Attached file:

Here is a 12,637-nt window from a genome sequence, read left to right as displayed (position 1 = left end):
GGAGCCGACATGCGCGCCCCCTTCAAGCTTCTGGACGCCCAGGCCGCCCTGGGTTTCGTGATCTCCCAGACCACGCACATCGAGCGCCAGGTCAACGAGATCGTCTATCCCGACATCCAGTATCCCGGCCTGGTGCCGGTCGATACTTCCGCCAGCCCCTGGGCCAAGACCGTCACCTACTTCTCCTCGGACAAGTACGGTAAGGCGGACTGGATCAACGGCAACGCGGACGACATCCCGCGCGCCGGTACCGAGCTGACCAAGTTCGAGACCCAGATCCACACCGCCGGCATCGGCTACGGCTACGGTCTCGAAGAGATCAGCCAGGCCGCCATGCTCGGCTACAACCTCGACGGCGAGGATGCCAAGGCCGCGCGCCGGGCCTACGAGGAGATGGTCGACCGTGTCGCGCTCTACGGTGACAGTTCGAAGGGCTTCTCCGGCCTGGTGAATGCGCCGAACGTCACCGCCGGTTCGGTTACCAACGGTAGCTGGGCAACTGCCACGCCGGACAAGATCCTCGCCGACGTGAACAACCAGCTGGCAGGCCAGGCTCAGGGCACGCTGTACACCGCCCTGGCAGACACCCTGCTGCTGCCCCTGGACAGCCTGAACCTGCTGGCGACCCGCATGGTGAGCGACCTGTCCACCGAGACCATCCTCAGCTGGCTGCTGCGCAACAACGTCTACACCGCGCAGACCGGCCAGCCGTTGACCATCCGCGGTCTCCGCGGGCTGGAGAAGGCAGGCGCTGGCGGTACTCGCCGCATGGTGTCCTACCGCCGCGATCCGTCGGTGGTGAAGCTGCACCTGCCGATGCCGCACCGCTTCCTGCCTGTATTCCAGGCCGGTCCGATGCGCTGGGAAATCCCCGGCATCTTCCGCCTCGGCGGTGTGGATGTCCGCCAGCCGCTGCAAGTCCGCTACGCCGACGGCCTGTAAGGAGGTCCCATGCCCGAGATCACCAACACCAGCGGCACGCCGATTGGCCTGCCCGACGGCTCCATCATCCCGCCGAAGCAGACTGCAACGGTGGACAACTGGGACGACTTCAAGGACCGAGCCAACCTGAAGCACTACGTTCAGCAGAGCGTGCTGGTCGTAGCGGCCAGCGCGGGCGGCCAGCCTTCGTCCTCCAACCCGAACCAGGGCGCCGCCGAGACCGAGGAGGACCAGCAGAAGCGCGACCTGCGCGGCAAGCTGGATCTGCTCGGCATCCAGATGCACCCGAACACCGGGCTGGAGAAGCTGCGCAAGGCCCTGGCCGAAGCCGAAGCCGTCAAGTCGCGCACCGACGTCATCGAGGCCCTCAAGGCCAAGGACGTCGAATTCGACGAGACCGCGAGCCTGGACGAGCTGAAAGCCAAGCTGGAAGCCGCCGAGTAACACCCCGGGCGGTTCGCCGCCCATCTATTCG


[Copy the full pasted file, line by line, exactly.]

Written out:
Here is a 12,637-nt window from a genome sequence, read left to right as displayed (position 1 = left end):
GGAGCCGACATGCGCGCCCCCTTCAAGCTTCTGGACGCCCAGGCCGCCCTGGGTTTCGTGATCTCCCAGACCACGCACATCGAGCGCCAGGTCAACGAGATCGTCTATCCCGACATCCAGTATCCCGGCCTGGTGCCGGTCGATACTTCCGCCAGCCCCTGGGCCAAGACCGTCACCTACTTCTCCTCGGACAAGTACGGTAAGGCGGACTGGATCAACGGCAACGCGGACGACATCCCGCGCGCCGGTACCGAGCTGACCAAGTTCGAGACCCAGATCCACACCGCCGGCATCGGCTACGGCTACGGTCTCGAAGAGATCAGCCAGGCCGCCATGCTCGGCTACAACCTCGACGGCGAGGATGCCAAGGCCGCGCGCCGGGCCTACGAGGAGATGGTCGACCGTGTCGCGCTCTACGGTGACAGTTCGAAGGGCTTCTCCGGCCTGGTGAATGCGCCGAACGTCACCGCCGGTTCGGTTACCAACGGTAGCTGGGCAACTGCCACGCCGGACAAGATCCTCGCCGACGTGAACAACCAGCTGGCAGGCCAGGCTCAGGGCACGCTGTACACCGCCCTGGCAGACACCCTGCTGCTGCCCCTGGACAGCCTGAACCTGCTGGCGACCCGCATGGTGAGCGACCTGTCCACCGAGACCATCCTCAGCTGGCTGCTGCGCAACAACGTCTACACCGCGCAGACCGGCCAGCCGTTGACCATCCGCGGTCTCCGCGGGCTGGAGAAGGCAGGCGCTGGCGGTACTCGCCGCATGGTGTCCTACCGCCGCGATCCGTCGGTGGTGAAGCTGCACCTGCCGATGCCGCACCGCTTCCTGCCTGTATTCCAGGCCGGTCCGATGCGCTGGGAAATCCCCGGCATCTTCCGCCTCGGCGGTGTGGATGTCCGCCAGCCGCTGCAAGTCCGCTACGCCGACGGCCTGTAAGGAGGTCCCATGCCCGAGATCACCAACACCAGCGGCACGCCGATTGGCCTGCCCGACGGCTCCATCATCCCGCCGAAGCAGACTGCAACGGTGGACAACTGGGACGACTTCAAGGACCGAGCCAACCTGAAGCACTACGTTCAGCAGAGCGTGCTGGTCGTAGCGGCCAGCGCGGGCGGCCAGCCTTCGTCCTCCAACCCGAACCAGGGCGCCGCCGAGACCGAGGAGGACCAGCAGAAGCGCGACCTGCGCGGCAAGCTGGATCTGCTCGGCATCCAGATGCACCCGAACACCGGGCTGGAGAAGCTGCGCAAGGCCCTGGCCGAAGCCGAAGCCGTCAAGTCGCGCACCGACGTCATCGAGGCCCTCAAGGCCAAGGACGTCGAATTCGACGAGACCGCGAGCCTGGACGAGCTGAAAGCCAAGCTGGAAGCCGCCGAGTAACACCCCGGGCGGTTCGCCGCCCATCTATTCG